George Bernard Shaw’s "Arms and the Man" at the Brown County Playhouse is a witty character driven comedy that puts a pin into the balloons of romantic notions about, idealized love, war and heroism in a nicely acted production directed by Jonathan Michaelsen.
Shaw is the cleverest of playwrights and he’s given us what looks at first sight to be a typical cast for a domestic comedy. Anchoring the show was Michael Farina as the genial henpecked husband, Major Petkoff. Carmen Rae Meyers was a bit strident in the second act, but overall a balanced figure as the wife, who’s the real power in the home. Erik Friedman was the exemplarily self effacing clever servant.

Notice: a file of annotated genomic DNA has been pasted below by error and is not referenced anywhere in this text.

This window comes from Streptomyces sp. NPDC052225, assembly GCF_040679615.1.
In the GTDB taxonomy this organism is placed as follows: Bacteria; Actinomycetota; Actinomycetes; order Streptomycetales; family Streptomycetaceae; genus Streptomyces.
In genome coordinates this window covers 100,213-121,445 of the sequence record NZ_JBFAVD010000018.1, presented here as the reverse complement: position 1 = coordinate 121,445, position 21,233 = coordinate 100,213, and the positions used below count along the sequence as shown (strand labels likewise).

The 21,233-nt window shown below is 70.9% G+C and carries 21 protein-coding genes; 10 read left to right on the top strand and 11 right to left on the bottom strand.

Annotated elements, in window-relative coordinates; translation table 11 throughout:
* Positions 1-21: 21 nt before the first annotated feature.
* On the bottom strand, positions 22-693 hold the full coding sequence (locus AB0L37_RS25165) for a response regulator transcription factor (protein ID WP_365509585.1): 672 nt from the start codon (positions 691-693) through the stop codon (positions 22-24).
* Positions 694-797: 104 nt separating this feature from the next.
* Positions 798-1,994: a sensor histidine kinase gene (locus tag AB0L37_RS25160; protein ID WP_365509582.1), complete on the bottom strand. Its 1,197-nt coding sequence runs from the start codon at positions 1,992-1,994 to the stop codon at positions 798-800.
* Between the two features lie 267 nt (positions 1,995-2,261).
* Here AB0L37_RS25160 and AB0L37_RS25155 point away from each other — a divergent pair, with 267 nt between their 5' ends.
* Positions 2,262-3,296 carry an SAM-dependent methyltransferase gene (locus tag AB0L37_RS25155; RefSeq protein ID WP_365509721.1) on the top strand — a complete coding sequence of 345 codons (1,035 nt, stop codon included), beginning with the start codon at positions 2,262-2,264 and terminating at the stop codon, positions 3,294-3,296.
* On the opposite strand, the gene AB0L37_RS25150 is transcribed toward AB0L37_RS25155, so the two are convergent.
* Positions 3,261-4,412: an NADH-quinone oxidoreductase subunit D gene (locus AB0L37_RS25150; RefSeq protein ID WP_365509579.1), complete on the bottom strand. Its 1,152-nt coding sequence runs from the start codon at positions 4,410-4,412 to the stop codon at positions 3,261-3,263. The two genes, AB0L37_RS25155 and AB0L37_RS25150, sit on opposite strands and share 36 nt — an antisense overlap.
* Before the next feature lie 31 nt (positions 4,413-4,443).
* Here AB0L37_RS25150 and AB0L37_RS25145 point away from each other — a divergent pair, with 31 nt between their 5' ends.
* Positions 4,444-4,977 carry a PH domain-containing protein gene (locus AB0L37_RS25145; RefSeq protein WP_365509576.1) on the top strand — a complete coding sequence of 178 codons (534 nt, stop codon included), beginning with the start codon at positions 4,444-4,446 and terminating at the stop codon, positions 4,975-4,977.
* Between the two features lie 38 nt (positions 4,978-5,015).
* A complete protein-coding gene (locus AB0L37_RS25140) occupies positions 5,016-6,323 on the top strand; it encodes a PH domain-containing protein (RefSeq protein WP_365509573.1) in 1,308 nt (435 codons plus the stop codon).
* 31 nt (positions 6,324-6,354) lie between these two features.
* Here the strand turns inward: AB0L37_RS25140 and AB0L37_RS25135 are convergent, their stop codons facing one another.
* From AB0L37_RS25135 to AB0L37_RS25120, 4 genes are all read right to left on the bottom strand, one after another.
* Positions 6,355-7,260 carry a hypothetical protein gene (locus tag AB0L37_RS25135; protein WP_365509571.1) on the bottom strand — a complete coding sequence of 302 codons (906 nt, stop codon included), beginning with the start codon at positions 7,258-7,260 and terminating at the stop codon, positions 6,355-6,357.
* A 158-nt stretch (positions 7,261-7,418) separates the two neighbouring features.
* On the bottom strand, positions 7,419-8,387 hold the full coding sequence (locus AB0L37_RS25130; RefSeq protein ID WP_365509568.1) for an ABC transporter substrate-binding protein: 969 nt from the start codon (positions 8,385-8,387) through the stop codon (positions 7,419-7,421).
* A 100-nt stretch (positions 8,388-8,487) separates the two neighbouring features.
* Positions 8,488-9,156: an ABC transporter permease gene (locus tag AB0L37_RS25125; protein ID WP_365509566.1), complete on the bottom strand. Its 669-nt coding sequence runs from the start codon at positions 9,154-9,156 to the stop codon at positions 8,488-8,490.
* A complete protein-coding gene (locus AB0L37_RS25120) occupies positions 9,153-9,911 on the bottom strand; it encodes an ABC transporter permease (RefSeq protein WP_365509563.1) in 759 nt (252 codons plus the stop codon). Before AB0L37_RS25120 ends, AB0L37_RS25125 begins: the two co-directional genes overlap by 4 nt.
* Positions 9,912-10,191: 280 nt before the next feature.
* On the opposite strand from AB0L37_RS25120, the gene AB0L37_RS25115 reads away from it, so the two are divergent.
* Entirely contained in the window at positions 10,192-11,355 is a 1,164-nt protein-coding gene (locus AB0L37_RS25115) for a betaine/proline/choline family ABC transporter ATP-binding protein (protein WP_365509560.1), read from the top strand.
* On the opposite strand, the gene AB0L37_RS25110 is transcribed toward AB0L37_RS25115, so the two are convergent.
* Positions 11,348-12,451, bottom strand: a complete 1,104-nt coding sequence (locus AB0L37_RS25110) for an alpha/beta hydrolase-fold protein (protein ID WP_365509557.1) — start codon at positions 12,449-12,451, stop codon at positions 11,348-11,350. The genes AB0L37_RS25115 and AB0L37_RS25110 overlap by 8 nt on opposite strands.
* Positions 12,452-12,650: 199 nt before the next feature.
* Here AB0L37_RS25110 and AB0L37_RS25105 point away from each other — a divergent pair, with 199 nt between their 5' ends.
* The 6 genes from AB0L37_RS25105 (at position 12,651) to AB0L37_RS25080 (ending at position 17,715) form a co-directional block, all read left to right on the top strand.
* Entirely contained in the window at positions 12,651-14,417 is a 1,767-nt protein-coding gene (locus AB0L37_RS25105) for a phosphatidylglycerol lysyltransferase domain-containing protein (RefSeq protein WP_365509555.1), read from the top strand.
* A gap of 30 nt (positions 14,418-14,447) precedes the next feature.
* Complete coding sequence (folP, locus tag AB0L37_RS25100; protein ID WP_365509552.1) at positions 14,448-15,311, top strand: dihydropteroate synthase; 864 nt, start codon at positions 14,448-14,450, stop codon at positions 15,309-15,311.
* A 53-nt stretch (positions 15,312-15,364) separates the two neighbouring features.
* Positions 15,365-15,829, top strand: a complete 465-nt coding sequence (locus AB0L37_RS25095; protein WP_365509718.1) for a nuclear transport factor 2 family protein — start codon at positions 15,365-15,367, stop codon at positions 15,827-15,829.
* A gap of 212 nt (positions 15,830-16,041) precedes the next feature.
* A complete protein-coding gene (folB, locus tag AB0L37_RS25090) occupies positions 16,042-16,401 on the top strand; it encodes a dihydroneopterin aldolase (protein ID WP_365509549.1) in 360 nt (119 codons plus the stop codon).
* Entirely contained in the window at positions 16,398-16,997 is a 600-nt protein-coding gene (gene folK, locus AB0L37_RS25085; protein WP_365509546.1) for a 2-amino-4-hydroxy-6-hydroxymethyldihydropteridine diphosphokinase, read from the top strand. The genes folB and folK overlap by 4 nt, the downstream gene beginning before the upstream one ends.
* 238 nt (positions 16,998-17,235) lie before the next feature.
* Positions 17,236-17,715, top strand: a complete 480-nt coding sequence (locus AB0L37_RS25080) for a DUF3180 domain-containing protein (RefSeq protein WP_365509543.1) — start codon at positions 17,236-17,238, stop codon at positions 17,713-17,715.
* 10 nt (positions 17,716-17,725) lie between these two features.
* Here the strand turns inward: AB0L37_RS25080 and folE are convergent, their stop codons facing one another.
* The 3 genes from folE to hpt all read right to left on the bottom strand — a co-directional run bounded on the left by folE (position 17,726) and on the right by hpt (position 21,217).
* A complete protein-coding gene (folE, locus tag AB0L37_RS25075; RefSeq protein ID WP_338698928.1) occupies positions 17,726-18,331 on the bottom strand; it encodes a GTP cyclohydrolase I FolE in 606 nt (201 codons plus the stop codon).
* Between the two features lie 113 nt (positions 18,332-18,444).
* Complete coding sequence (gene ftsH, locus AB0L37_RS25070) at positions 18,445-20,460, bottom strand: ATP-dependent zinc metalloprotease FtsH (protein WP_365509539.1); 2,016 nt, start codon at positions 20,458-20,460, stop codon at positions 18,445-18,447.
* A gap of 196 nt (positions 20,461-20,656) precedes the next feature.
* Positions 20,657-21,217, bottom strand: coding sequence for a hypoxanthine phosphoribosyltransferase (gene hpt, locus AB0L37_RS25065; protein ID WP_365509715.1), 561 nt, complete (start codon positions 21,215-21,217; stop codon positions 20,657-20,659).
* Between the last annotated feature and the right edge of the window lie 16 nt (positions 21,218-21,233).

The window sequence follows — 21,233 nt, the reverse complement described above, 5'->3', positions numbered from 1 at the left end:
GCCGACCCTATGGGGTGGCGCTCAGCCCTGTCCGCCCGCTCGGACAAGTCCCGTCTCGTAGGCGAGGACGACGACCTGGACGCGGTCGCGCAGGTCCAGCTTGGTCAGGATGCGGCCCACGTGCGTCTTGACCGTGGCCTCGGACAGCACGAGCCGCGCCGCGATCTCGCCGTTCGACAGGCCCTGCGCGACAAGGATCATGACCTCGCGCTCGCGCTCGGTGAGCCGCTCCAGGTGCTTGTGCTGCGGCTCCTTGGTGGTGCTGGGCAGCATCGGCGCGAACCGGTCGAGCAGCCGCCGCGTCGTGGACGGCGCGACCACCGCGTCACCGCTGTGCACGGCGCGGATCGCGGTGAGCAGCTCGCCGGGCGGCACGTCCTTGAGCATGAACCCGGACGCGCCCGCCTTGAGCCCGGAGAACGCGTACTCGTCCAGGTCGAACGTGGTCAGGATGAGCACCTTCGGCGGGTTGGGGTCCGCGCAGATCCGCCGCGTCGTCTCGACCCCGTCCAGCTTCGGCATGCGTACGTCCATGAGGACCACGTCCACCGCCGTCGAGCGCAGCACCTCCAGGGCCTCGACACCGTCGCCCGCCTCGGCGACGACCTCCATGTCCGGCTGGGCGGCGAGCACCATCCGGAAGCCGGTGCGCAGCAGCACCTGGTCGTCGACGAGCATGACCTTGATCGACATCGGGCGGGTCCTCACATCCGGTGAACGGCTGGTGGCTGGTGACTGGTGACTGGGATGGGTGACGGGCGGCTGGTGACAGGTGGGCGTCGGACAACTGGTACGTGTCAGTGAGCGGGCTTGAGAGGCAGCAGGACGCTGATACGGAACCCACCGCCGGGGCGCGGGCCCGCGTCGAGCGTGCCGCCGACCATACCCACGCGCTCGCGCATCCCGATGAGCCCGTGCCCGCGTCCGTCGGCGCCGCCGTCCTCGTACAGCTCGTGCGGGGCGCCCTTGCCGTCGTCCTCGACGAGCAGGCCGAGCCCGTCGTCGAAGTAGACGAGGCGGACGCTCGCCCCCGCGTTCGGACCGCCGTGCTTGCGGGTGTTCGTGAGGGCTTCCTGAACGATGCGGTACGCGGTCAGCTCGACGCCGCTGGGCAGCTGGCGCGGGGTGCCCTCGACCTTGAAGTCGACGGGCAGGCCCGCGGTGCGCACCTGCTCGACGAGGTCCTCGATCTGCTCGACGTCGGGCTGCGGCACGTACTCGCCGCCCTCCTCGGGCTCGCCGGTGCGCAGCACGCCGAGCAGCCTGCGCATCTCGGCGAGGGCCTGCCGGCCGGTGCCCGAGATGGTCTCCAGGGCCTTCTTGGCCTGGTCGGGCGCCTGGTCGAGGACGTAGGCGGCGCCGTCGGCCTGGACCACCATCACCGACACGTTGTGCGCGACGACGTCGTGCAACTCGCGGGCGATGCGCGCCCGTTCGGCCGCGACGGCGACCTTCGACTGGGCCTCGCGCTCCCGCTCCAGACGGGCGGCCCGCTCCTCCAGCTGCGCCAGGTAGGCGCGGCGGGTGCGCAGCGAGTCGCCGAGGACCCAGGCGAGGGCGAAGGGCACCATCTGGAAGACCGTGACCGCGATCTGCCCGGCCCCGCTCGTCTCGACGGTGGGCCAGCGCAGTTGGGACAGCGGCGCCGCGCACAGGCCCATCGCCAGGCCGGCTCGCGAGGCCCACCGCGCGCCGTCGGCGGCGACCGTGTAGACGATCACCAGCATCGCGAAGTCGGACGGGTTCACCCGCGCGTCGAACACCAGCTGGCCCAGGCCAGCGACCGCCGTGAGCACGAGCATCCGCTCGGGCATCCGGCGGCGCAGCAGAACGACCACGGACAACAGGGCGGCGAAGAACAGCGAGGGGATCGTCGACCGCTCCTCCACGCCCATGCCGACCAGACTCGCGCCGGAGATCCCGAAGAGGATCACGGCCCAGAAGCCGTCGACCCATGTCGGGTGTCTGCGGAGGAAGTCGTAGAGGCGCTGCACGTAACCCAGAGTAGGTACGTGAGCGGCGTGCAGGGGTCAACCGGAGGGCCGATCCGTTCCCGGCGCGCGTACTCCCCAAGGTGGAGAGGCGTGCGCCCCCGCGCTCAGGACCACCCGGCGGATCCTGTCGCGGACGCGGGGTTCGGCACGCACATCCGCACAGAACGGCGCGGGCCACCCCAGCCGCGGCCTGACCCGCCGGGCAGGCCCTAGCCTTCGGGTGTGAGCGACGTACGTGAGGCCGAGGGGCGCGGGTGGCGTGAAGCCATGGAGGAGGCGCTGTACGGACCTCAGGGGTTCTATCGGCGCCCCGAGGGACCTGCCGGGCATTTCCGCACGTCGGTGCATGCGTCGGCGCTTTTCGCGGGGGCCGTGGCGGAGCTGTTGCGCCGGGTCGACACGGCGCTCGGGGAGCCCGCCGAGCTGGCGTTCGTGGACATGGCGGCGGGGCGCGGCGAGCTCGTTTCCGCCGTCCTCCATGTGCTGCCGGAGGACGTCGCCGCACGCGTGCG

However, from here on the charactes become substantially less typical. They take on a certain independence. Rosalind Rubin at first seems the standard saucy maid, Louka, but shortly her own sense of self and real confidence takes her well beyond the stock character. The charmingly, flightily romantic daughter Raina, P. J. Maske, is unmasked by the fleeing Swiss soldier, Bluntschli, Jeff Grafton. Raina’s financee, the attitudinizingly heroic Major Sergius played with only occasionally baseless gusto by Zachery Spicer actually acquires some understanding of irony. And fnally, that proletarian fleeing Swiss soldier discovers that despite his practicality, he’s the most romantic of the lot.
The Brown County production is rich with three separate settings by I. Christopher Berg, imaginative costumes by Amanda Bailey, varied lighting byt Robert J. Bovard and some very evocative music arranged by David Krueger.
The Brown County Playhouse’s production of "Arms and the Man" plays Wednesday through Saturday nights and Sunday afternoons through July 30th. You can find an interview with actor Michael Farina on our Arts Interviews page .